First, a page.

More and more organisations are discovering that a sustainability policy and profitable growth really do go hand in hand. In order to shape their sustainability policies, they are increasingly turning to the 17 Sustainable Development Goals laid out by the United Nations. ISO standards are a handy tool that can be used to translate these goals into concrete plans of action.
What are the Sustainable Development Goals (SDGs)?
At the end of 2015, the 193 UN member states approved an ambitious plan of action to replace the Millennium Development Goals. The objective: a world in which an even better balance is achieved between environmental, social and economic needs. These 17 Sustainable Development Goals (or SDGs) in five fields seek to create a better world by 2030.
Why implement the SDGs?
- Government: human rights, water and energy efficiency, public health and other policy areas are interpreted based on sustainability. In addition, the SDGs encourage authorities to deliver on national and international commitments.
- Industry: from health and safety at work and energy consumption to a future-oriented and environmentally-friendly infrastructure, all industries benefit. Thanks to the SDGs, you can meet the social expectations of your stakeholders and boost your reputation.
- SMEs: companies are increasingly requiring their suppliers to operate sustainably, whereas consumers prefer to buy from sustainable companies and a sustainable image makes you more attractive on the labour market. SMEs that link their policies to the SDGs increase their clout considerably.
What is the link between SDGs and ISO standards?
Translating ambitions into concrete knowledge and plans of action is no easy undertaking. Because there are no practical guidelines, many organisations support the SDGs without having measurable goals. Sometimes this inevitably results in vague promises and greenwashing.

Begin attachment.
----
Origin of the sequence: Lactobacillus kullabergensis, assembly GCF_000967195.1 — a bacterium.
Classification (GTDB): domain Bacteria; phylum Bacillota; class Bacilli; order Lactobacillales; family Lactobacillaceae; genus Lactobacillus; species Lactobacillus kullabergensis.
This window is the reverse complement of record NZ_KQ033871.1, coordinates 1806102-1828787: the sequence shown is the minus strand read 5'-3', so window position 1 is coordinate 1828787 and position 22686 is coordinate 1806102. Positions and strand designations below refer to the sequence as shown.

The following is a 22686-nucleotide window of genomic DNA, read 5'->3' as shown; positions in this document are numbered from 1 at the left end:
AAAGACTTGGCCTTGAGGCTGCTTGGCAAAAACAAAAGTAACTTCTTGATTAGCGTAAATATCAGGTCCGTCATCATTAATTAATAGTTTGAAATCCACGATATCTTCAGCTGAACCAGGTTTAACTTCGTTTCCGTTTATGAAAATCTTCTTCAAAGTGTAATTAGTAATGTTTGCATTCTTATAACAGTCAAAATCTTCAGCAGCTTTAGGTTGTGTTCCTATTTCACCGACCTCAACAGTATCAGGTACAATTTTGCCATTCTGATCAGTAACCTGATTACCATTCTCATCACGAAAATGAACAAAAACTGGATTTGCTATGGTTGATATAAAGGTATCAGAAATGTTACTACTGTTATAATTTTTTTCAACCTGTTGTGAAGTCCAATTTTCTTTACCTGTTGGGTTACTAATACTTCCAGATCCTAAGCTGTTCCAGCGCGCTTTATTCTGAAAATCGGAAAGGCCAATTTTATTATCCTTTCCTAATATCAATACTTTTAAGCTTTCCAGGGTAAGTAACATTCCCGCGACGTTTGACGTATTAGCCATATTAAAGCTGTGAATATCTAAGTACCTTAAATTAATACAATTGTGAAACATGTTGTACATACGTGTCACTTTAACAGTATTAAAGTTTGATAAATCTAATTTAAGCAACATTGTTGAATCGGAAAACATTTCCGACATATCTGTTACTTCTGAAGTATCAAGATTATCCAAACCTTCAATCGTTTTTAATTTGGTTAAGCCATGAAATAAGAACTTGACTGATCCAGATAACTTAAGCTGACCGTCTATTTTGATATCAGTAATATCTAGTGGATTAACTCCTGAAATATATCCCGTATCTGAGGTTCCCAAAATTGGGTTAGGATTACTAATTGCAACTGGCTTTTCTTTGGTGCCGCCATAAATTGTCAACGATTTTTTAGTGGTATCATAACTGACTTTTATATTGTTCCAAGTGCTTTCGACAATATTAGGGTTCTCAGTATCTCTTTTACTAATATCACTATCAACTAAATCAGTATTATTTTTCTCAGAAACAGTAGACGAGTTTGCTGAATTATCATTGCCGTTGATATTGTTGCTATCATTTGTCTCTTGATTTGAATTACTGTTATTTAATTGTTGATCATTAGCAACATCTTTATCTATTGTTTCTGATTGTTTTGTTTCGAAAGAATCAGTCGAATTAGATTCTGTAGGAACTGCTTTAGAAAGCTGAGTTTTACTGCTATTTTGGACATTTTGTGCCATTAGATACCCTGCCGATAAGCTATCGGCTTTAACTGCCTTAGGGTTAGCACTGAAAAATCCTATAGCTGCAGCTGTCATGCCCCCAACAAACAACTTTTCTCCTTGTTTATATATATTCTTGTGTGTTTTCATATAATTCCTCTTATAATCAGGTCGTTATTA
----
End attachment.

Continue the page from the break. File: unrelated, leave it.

ISO standards provide a way out. Three examples:
1. Sustainable Development Goal 13: climate action
ISO standards play a major role in the climate agenda. They can help with climate observation, greenhouse gas calculations and with the determination of a smart ecological policy. For example, ISO series 14000 provides practical information on how an organisation can limit the ecological impact of its activities, from better waste management to lower energy consumption.
2. Sustainable Development Goal 7: affordable and renewable energy
Renewable energy and energy efficiency are the subjects of more than 200 ISO standards. The most well-known of these is ISO 50001: the yardstick for sustainable energy management systems.
The benefits of ISO 50001? ‘Het Facilitair Bedrijf’ successfully implemented the standard. Read their story in dutch or french.
3. Sustainable Development Goal 3: good health and well-being
ISO has developed more than 1,300 standards to support safe, high-quality medical care. These include international rules and regulations relating to sterilisation, medical devices, implants, data analysis and a lot more besides. For instance, ISO series 11137 stipulates how to sterilise medical devices using radiation while ISO 7153 defines the materials that can be used to produce surgical instruments.
Concrete plans to implement standards?
On our website, you will find an introductory film that immediately initiates you to the SDGs, along with a digital brochure proposing specific standards for each goal. We have also combined these standards in a catalogue that can be found in myNBN.
NBN can help you to put the SDGs into practice within your company or organisation. Take one of our training courses to gain insights into certain standards and/or join committees within the SDG framework and have your say.